The Vodka Project - in search of the spirit

Zimowy nokaut Łodzi – Winter knocks out łódźPosted on 3rd December, 2010.

My dear friend was very clear with me. She said, You don’t understand. You’re going to the most depressive city in Poland. You want me to do some research and find something interesting? I’m really busy. Look yourself. Good luck.

I met a vet from Łódź. He had been working in England for some years. He liked to go back every few weeks. He said, You’re going to Łódź! Łódź is great! But I couldn’t get a job as well paid as this is here. Good luck.

I’m told that every native of Łódź feels they have to defend it. With good reason. A native of Warsaw tells me: Łódź is like the worst parts of Warsaw put together. And November rain can make it even worse, I’m afraid. I think it will all depend on your company.

Fortunately, it’s snowing when I arrive. The bus from the airport is empty. There is hardly anyone on the bus and I don’t recognise any of the named stops.  Łódź is the third biggest city in Poland with a population of around 750,000 (similar in size to San Francisco) and straining at the seams. It has always been densely populated since it was established as a clothiers settlement in the early part of the 19th century, when a decree from the Russian Czar in 1816 offered German immigrants land to develop for factories and housing. In the 1830’s four out of five of the population were German.

The bus doesn’t exactly travel to the centre as you might expect. It passes newly constructed gated apartment blocks – which are mostly unoccupied – and plots of deserted land awaiting similar development. The bus skirts the equivalent of an outer ring road and then turns south and east towards the suburbs – the equivalent of Berkeley I assume – past the chimney of the power station with its glowing red lights, past a huge illuminated cross floating in the darkness. That is a big cross, sharply defined in the crisp winter air – but should I be surprised, with recent erection of a large plaster and fiberglass statue of Christ the King in the West of the country which itself is 33 metres tall, without counting the supporting mound. (Admittedly not as high as the 66 metre-high cross on top of Vodno mountain overlooking Skopje in the southern Balkans.) We pass by large solitary roundabouts, a football ground, wide thoroughfares with multiple tram lines, kebab houses, Mcdonalds, a club called Euphoria, a small hut in a field with a single entrance and a large red neon sign: ALARMY. There are no people on the street and there is little traffic. The night is young. I try to ask the driver where the hell we are going. Centralny? Or perhaps Dworzec Centralny? My Polish is poor enough to simply get a quizzical look and a finger pointing in the opposite direction. Instinct tells me to leave the bus now and go backwards. It’s damn cold. My girlfriend has reached the hotel and guides me via the internet back into the city, some hours late. The snow is falling. Even in the centre, the streets are deserted.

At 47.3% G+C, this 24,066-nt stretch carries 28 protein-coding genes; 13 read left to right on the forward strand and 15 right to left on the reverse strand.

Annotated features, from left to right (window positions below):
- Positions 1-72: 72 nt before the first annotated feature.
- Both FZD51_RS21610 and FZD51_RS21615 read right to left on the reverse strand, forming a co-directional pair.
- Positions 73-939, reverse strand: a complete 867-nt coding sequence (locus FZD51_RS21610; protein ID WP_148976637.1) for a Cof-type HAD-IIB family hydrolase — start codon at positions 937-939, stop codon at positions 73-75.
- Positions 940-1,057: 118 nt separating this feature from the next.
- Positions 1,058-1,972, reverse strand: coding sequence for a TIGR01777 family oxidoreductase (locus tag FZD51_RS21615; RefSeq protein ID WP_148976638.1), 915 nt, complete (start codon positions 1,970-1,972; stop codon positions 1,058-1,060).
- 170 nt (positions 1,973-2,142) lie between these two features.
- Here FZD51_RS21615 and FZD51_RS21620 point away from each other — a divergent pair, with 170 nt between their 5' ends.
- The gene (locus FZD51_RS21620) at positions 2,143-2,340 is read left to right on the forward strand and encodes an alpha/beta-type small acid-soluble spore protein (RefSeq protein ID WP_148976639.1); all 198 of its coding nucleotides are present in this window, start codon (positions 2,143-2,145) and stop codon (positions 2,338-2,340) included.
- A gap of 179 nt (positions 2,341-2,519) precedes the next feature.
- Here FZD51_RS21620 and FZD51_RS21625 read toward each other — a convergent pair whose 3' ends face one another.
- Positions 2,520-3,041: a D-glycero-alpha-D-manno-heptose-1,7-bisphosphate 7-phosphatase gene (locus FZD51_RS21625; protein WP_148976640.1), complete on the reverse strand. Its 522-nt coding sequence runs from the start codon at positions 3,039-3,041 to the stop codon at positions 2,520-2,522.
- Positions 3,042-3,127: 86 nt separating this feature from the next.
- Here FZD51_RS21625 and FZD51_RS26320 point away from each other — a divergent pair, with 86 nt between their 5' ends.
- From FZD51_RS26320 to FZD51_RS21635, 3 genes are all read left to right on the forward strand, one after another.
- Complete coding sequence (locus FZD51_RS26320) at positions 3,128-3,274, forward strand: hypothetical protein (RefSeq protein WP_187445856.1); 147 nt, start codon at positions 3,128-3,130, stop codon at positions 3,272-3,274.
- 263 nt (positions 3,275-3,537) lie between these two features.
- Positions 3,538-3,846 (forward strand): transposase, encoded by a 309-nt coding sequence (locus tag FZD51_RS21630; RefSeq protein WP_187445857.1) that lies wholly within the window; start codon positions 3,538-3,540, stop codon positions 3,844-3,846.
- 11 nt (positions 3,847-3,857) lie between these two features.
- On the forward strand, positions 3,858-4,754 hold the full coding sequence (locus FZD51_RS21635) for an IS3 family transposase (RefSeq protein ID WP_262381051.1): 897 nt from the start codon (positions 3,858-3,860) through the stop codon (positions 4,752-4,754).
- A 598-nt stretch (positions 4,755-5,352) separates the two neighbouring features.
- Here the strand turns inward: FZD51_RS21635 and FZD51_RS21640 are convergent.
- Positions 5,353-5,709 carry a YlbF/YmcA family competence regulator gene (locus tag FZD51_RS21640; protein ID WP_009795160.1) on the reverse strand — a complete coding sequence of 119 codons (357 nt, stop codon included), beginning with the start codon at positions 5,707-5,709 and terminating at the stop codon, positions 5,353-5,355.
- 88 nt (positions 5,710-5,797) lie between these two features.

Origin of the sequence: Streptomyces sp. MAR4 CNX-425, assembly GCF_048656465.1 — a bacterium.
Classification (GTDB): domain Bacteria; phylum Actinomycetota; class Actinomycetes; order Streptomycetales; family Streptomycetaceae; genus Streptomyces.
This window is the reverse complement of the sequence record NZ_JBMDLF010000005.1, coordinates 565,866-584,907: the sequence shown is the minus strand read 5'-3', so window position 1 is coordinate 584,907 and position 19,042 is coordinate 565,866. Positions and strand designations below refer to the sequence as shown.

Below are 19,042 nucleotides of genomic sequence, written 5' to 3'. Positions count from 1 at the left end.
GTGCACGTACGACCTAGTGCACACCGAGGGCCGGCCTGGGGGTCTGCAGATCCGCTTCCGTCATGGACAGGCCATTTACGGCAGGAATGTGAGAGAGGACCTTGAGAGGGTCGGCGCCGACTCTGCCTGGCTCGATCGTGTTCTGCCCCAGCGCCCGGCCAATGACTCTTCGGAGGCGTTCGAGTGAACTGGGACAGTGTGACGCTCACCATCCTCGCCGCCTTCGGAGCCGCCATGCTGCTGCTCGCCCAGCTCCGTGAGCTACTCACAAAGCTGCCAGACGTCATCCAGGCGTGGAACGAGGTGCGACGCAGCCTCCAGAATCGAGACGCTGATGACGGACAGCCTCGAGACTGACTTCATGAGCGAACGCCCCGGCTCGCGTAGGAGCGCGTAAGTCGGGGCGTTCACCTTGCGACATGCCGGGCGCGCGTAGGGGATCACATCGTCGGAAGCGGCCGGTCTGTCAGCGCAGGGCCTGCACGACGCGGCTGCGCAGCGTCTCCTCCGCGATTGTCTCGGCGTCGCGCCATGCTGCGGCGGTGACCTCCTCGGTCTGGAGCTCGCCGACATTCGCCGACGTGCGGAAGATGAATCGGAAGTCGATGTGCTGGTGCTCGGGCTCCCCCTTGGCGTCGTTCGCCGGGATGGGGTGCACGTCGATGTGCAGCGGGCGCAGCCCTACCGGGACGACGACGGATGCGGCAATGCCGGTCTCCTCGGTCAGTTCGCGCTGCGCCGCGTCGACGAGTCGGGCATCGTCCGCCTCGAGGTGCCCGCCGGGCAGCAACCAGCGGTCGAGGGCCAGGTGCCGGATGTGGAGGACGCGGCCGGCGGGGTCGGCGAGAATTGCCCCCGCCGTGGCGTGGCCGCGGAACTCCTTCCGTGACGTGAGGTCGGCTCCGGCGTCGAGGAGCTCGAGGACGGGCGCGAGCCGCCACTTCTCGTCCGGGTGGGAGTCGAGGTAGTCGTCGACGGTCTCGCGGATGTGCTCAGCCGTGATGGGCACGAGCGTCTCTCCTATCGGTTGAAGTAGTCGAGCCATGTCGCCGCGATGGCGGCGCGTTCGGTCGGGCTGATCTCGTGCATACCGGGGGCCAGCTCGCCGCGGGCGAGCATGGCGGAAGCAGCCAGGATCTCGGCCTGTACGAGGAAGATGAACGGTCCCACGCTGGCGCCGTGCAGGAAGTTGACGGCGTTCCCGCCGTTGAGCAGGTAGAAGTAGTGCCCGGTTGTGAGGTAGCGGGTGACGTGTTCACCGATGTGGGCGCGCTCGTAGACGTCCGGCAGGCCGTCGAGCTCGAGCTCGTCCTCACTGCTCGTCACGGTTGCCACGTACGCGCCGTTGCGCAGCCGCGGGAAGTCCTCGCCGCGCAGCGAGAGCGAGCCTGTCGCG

Łódź is often compared to Manchester, because of its industrial past and reliance on the textile industry. It was once the main textile production centre for the Russian Empire, attracting workers from all over Europe. It was nicknamed Ziemia Obiecana – The Promised Land.

This is also the title of a 1975 film directed by Andrzej Wajda, based on a novel by Władysław Reymont. It tells the story of three friends – a Pole, a German, and a Jew – who combine their resources to build a factory in Łódź in middle of the 19th century. It follows their love affairs, their successes and disagreements and corruption as they compete in the world of the industrial revolution. It culminates in the burning down of their uninsured factory. It was filmed partly inside Karl Wilhelm Scheibler’s Palace, which itself is now the location of the Cinematographic Museum of the National Film School here, on the edge of Park Źródliska. Scheibler was known as the King of the Cotton and Linen Empires of Łódź.